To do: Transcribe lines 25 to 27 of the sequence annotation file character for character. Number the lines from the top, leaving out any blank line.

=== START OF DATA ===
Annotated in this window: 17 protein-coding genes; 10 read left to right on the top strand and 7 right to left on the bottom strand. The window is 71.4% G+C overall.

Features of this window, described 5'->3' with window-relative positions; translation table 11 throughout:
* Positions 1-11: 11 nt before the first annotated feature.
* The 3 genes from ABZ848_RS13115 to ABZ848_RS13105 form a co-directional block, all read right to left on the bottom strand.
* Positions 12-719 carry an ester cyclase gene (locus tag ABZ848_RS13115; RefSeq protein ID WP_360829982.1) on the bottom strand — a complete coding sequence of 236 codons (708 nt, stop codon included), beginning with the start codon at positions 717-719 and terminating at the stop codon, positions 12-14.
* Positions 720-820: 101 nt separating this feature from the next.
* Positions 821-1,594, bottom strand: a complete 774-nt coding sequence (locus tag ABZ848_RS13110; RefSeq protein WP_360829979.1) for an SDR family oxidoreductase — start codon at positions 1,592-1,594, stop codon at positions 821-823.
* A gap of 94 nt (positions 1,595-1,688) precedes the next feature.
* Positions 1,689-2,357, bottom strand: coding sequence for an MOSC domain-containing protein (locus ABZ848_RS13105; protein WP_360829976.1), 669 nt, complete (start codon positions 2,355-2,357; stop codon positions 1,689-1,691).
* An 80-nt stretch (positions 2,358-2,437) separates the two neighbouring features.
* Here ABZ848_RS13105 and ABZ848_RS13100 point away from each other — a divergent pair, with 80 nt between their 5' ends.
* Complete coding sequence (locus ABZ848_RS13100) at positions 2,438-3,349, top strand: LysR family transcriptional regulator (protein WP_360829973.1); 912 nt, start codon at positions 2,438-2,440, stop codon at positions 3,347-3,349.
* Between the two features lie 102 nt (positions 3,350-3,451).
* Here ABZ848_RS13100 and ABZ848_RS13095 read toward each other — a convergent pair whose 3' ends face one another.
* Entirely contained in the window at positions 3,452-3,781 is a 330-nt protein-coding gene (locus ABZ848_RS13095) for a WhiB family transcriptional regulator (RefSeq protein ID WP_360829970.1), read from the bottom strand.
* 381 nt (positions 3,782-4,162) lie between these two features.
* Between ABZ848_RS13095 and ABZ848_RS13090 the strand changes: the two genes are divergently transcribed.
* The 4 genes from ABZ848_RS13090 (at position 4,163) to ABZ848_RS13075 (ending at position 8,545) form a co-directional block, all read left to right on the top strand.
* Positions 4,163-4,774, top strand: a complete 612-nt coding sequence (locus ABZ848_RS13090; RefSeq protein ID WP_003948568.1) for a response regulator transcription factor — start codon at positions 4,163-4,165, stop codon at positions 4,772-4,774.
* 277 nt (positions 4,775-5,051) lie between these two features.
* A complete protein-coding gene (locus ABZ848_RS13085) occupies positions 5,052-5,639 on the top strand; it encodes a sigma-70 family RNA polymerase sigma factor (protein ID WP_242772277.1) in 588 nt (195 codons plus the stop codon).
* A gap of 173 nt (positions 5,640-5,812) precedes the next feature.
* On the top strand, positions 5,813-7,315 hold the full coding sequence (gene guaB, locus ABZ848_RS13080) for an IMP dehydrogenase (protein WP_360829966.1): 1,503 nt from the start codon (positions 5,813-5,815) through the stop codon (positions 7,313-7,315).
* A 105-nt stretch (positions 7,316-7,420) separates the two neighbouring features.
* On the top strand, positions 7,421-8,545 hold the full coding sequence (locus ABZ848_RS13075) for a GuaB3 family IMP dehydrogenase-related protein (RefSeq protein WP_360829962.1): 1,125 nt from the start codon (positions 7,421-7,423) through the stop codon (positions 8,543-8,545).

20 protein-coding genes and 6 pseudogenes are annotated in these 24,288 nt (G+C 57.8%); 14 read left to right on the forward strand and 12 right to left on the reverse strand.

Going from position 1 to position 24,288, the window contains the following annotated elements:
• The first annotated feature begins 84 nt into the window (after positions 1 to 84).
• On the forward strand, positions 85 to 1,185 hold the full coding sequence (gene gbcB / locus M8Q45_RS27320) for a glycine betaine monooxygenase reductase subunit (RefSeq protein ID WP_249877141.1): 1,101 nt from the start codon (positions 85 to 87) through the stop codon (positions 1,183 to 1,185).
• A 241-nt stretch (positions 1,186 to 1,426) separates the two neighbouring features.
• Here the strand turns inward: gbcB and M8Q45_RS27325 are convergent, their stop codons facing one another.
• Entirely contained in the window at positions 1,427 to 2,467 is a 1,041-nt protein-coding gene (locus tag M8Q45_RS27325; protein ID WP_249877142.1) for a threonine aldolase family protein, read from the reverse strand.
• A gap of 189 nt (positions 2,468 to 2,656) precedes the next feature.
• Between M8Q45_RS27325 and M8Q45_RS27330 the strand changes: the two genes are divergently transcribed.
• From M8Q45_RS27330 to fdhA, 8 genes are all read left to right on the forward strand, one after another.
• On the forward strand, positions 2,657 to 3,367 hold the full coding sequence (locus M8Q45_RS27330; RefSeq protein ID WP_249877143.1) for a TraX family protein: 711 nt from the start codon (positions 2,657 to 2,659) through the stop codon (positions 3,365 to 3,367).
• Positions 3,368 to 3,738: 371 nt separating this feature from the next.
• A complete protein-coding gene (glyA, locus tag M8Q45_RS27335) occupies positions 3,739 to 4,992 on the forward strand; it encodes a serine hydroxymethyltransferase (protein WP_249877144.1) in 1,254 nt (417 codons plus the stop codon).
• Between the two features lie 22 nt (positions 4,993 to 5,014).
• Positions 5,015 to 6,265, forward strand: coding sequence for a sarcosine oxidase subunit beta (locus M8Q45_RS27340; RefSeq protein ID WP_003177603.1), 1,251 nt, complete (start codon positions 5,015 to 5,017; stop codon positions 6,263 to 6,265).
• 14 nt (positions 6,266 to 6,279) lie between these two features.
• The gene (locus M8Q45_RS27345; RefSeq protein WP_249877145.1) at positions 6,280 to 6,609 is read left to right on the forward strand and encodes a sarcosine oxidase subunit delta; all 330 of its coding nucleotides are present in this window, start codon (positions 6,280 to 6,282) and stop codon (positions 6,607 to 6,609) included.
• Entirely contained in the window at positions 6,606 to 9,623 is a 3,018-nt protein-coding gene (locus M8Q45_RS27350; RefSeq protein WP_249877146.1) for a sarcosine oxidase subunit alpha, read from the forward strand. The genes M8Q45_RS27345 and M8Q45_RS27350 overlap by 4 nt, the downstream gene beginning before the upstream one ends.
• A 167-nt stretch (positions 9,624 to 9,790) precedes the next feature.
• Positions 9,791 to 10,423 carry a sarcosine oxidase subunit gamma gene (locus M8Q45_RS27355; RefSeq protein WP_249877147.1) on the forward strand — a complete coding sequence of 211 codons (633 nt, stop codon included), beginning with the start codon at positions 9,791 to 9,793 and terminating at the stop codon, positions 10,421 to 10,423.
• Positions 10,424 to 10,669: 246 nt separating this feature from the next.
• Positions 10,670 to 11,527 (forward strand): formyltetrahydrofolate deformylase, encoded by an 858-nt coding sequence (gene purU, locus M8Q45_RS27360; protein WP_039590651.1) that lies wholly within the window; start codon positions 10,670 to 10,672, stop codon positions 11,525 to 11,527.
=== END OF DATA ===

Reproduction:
* On the top strand, positions 7,421-8,545 hold the full coding sequence (locus ABZ848_RS13075) for a GuaB3 family IMP dehydrogenase-related protein (RefSeq protein WP_360829962.1): 1,125 nt from the start codon (positions 7,421-7,423) through the stop codon (positions 8,543-8,545).

20 protein-coding genes and 6 pseudogenes are annotated in these 24,288 nt (G+C 57.8%); 14 read left to right on the forward strand and 12 right to left on the reverse strand.

Going from position 1 to position 24,288, the window contains the following annotated elements: